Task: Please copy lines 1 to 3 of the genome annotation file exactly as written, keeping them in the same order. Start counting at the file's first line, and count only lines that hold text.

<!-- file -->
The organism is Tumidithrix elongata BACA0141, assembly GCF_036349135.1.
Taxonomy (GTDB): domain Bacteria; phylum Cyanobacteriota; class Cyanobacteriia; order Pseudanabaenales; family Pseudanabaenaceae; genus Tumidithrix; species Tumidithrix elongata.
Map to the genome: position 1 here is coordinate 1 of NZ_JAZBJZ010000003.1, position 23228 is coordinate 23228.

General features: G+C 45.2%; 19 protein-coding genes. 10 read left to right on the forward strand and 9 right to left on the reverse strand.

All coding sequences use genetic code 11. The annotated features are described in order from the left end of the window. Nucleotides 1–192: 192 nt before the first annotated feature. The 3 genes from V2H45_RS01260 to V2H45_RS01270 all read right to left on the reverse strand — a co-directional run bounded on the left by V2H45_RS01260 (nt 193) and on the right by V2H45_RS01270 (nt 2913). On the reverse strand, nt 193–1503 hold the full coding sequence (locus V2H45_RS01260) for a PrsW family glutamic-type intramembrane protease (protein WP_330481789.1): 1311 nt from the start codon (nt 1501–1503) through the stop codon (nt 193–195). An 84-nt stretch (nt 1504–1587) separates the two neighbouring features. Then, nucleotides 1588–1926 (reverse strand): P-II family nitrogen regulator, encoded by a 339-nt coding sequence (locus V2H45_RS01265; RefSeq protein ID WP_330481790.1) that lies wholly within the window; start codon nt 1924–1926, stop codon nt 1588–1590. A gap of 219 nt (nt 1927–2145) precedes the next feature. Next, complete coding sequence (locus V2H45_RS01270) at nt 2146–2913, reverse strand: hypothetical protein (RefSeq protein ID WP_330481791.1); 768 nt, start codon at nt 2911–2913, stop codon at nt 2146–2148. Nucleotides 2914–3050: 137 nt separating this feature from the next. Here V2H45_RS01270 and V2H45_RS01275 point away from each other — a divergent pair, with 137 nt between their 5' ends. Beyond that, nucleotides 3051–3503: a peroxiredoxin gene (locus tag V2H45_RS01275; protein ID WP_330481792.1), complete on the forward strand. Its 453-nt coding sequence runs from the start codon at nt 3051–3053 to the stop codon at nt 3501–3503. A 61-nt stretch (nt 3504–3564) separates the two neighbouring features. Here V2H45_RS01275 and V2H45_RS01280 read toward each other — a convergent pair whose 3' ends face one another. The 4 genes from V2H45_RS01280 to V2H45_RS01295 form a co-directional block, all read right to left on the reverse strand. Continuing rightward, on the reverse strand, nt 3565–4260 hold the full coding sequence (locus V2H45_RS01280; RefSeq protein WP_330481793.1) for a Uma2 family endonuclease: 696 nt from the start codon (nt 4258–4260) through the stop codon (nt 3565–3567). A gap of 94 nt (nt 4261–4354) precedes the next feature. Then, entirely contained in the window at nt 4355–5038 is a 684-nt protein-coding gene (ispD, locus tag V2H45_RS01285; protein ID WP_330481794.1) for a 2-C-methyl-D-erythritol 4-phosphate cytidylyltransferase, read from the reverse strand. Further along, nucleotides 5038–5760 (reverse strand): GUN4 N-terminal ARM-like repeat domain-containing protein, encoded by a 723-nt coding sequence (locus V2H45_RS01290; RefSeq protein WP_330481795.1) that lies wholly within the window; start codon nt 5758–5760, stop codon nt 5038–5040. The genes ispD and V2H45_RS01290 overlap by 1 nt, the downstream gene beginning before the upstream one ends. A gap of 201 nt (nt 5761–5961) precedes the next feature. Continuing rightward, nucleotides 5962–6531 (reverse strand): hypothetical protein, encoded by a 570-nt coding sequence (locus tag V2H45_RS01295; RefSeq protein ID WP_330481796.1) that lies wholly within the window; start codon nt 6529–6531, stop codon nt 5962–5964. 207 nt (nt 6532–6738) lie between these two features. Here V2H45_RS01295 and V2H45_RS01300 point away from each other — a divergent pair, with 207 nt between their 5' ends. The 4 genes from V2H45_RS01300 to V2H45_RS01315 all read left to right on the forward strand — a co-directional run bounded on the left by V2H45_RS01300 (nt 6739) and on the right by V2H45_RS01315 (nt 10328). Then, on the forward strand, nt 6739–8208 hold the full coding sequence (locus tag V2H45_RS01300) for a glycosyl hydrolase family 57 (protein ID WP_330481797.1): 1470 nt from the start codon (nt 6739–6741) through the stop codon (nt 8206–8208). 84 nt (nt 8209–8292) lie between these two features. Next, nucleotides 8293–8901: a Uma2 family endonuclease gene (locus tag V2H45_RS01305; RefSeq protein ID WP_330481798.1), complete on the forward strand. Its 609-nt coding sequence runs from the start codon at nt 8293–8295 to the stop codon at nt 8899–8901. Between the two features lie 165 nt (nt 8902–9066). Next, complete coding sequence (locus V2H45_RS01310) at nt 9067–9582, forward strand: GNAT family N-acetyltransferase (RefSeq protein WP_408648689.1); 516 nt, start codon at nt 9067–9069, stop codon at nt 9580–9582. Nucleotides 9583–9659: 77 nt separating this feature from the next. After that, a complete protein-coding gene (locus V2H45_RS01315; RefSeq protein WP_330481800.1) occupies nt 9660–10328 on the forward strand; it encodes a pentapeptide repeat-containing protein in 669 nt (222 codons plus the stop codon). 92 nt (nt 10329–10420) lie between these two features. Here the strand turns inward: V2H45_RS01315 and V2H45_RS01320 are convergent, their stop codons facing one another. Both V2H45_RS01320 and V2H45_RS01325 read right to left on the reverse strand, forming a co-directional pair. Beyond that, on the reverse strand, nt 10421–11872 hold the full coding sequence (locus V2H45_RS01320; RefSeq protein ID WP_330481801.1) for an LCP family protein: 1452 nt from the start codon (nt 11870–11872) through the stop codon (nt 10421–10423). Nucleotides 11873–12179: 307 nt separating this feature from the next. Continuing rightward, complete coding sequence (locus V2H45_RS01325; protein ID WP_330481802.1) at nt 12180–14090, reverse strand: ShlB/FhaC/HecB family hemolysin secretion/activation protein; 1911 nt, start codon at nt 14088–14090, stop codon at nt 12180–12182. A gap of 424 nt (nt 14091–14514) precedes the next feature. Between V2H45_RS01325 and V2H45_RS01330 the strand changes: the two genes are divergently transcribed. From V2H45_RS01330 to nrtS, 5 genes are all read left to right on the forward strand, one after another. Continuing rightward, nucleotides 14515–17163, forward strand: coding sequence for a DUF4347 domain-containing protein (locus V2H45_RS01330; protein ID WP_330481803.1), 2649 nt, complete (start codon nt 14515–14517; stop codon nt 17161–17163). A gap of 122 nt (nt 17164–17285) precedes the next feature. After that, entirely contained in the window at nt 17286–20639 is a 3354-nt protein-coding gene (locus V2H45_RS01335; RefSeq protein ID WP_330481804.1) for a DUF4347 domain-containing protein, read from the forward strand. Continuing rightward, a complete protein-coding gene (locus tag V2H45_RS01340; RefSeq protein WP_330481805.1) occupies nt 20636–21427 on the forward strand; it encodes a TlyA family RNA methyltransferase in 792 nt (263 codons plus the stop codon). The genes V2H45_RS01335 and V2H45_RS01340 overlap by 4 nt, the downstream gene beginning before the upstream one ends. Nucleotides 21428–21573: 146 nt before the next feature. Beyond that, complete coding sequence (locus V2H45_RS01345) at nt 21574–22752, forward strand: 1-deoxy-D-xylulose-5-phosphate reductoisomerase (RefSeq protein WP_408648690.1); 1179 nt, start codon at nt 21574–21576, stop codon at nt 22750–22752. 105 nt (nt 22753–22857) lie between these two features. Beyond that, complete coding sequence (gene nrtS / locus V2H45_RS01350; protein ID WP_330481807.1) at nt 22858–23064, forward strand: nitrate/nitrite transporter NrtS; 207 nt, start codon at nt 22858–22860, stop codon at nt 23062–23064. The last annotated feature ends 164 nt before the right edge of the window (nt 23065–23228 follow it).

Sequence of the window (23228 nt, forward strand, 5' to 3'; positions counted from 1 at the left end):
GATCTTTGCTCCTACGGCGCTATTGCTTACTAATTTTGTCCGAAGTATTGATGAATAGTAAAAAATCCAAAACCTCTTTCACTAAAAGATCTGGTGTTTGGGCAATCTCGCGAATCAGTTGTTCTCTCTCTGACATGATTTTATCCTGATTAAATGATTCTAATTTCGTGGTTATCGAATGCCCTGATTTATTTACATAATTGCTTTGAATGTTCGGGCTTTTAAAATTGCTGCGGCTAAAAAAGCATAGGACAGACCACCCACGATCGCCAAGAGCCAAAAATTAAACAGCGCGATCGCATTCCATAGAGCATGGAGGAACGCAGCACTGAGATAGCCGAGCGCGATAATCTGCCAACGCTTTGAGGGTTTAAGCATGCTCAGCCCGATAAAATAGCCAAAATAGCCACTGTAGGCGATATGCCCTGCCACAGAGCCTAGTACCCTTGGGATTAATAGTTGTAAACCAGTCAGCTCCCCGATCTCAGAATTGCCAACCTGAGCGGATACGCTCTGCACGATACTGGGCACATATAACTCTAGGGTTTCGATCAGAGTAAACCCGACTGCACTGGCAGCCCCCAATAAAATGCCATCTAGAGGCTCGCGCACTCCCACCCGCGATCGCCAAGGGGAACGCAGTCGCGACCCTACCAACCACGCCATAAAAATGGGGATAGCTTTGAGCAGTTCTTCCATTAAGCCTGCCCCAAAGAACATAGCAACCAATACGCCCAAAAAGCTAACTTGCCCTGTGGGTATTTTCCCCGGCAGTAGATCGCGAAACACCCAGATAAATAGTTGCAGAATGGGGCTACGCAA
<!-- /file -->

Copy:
The organism is Tumidithrix elongata BACA0141, assembly GCF_036349135.1.
Taxonomy (GTDB): domain Bacteria; phylum Cyanobacteriota; class Cyanobacteriia; order Pseudanabaenales; family Pseudanabaenaceae; genus Tumidithrix; species Tumidithrix elongata.
Map to the genome: position 1 here is coordinate 1 of NZ_JAZBJZ010000003.1, position 23228 is coordinate 23228.